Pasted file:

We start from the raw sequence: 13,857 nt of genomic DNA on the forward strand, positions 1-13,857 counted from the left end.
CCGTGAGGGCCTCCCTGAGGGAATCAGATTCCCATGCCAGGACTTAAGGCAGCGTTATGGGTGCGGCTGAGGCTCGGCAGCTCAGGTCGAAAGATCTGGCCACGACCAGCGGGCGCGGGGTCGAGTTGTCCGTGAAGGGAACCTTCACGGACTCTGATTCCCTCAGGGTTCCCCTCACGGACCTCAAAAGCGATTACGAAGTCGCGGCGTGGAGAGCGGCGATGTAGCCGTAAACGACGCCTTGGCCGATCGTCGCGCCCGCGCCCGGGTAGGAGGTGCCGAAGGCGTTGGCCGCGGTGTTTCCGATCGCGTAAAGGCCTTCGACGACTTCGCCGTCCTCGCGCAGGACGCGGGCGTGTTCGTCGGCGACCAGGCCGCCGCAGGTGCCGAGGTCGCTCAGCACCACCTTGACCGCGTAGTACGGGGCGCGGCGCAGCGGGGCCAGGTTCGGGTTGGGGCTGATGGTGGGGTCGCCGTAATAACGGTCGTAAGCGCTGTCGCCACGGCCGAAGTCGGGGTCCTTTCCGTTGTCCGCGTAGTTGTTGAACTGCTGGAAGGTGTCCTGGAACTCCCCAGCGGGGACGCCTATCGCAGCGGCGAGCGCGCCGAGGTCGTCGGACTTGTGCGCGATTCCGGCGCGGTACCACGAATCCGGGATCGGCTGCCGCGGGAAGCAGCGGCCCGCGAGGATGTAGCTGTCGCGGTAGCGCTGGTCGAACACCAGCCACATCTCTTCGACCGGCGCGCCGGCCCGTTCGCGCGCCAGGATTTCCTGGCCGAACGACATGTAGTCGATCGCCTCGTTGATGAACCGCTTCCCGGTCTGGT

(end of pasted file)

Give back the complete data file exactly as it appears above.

We start from the raw sequence: 13,857 nt of genomic DNA on the forward strand, positions 1-13,857 counted from the left end.
CCGTGAGGGCCTCCCTGAGGGAATCAGATTCCCATGCCAGGACTTAAGGCAGCGTTATGGGTGCGGCTGAGGCTCGGCAGCTCAGGTCGAAAGATCTGGCCACGACCAGCGGGCGCGGGGTCGAGTTGTCCGTGAAGGGAACCTTCACGGACTCTGATTCCCTCAGGGTTCCCCTCACGGACCTCAAAAGCGATTACGAAGTCGCGGCGTGGAGAGCGGCGATGTAGCCGTAAACGACGCCTTGGCCGATCGTCGCGCCCGCGCCCGGGTAGGAGGTGCCGAAGGCGTTGGCCGCGGTGTTTCCGATCGCGTAAAGGCCTTCGACGACTTCGCCGTCCTCGCGCAGGACGCGGGCGTGTTCGTCGGCGACCAGGCCGCCGCAGGTGCCGAGGTCGCTCAGCACCACCTTGACCGCGTAGTACGGGGCGCGGCGCAGCGGGGCCAGGTTCGGGTTGGGGCTGATGGTGGGGTCGCCGTAATAACGGTCGTAAGCGCTGTCGCCACGGCCGAAGTCGGGGTCCTTTCCGTTGTCCGCGTAGTTGTTGAACTGCTGGAAGGTGTCCTGGAACTCCCCAGCGGGGACGCCTATCGCAGCGGCGAGCGCGCCGAGGTCGTCGGACTTGTGCGCGATTCCGGCGCGGTACCACGAATCCGGGATCGGCTGCCGCGGGAAGCAGCGGCCCGCGAGGATGTAGCTGTCGCGGTAGCGCTGGTCGAACACCAGCCACATCTCTTCGACCGGCGCGCCGGCCCGTTCGCGCGCCAGGATTTCCTGGCCGAACGACATGTAGTCGATCGCCTCGTTGATGAACCGCTTCCCGGTCTGGT